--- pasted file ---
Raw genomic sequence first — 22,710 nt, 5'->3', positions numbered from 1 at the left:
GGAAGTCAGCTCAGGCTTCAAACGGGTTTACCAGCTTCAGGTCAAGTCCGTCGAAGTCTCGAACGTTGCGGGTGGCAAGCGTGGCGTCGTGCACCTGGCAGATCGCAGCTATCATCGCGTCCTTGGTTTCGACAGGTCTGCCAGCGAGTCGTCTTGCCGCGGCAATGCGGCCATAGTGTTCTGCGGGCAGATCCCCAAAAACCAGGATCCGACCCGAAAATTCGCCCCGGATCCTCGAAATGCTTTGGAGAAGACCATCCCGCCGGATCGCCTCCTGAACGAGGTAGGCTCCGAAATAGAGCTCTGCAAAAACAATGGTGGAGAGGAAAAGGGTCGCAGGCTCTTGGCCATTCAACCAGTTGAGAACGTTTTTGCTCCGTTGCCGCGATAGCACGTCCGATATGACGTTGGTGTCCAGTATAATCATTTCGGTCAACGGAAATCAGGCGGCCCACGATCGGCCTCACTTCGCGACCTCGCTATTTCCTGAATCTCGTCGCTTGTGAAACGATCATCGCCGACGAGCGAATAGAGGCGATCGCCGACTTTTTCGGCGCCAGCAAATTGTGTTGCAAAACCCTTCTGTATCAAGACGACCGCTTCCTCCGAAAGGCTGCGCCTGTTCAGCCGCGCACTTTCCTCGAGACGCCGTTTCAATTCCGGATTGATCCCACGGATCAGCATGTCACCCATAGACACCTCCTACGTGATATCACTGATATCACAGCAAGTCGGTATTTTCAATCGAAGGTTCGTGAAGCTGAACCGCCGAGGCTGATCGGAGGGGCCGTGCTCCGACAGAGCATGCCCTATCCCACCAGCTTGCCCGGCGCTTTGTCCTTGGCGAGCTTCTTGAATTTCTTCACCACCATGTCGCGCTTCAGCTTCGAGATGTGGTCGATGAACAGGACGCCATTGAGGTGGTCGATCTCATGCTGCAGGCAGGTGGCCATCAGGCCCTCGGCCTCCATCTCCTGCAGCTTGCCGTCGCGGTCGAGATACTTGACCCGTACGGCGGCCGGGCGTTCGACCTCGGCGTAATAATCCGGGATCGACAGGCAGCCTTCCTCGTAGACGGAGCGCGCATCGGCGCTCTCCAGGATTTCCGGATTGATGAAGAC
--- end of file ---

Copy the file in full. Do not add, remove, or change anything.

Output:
Raw genomic sequence first — 22,710 nt, 5'->3', positions numbered from 1 at the left:
GGAAGTCAGCTCAGGCTTCAAACGGGTTTACCAGCTTCAGGTCAAGTCCGTCGAAGTCTCGAACGTTGCGGGTGGCAAGCGTGGCGTCGTGCACCTGGCAGATCGCAGCTATCATCGCGTCCTTGGTTTCGACAGGTCTGCCAGCGAGTCGTCTTGCCGCGGCAATGCGGCCATAGTGTTCTGCGGGCAGATCCCCAAAAACCAGGATCCGACCCGAAAATTCGCCCCGGATCCTCGAAATGCTTTGGAGAAGACCATCCCGCCGGATCGCCTCCTGAACGAGGTAGGCTCCGAAATAGAGCTCTGCAAAAACAATGGTGGAGAGGAAAAGGGTCGCAGGCTCTTGGCCATTCAACCAGTTGAGAACGTTTTTGCTCCGTTGCCGCGATAGCACGTCCGATATGACGTTGGTGTCCAGTATAATCATTTCGGTCAACGGAAATCAGGCGGCCCACGATCGGCCTCACTTCGCGACCTCGCTATTTCCTGAATCTCGTCGCTTGTGAAACGATCATCGCCGACGAGCGAATAGAGGCGATCGCCGACTTTTTCGGCGCCAGCAAATTGTGTTGCAAAACCCTTCTGTATCAAGACGACCGCTTCCTCCGAAAGGCTGCGCCTGTTCAGCCGCGCACTTTCCTCGAGACGCCGTTTCAATTCCGGATTGATCCCACGGATCAGCATGTCACCCATAGACACCTCCTACGTGATATCACTGATATCACAGCAAGTCGGTATTTTCAATCGAAGGTTCGTGAAGCTGAACCGCCGAGGCTGATCGGAGGGGCCGTGCTCCGACAGAGCATGCCCTATCCCACCAGCTTGCCCGGCGCTTTGTCCTTGGCGAGCTTCTTGAATTTCTTCACCACCATGTCGCGCTTCAGCTTCGAGATGTGGTCGATGAACAGGACGCCATTGAGGTGGTCGATCTCATGCTGCAGGCAGGTGGCCATCAGGCCCTCGGCCTCCATCTCCTGCAGCTTGCCGTCGCGGTCGAGATACTTGACCCGTACGGCGGCCGGGCGTTCGACCTCGGCGTAATAATCCGGGATCGACAGGCAGCCTTCCTCGTAGACGGAGCGCGCATCGGCGCTCTCCAGGATTTCCGGATTGATGAAGAC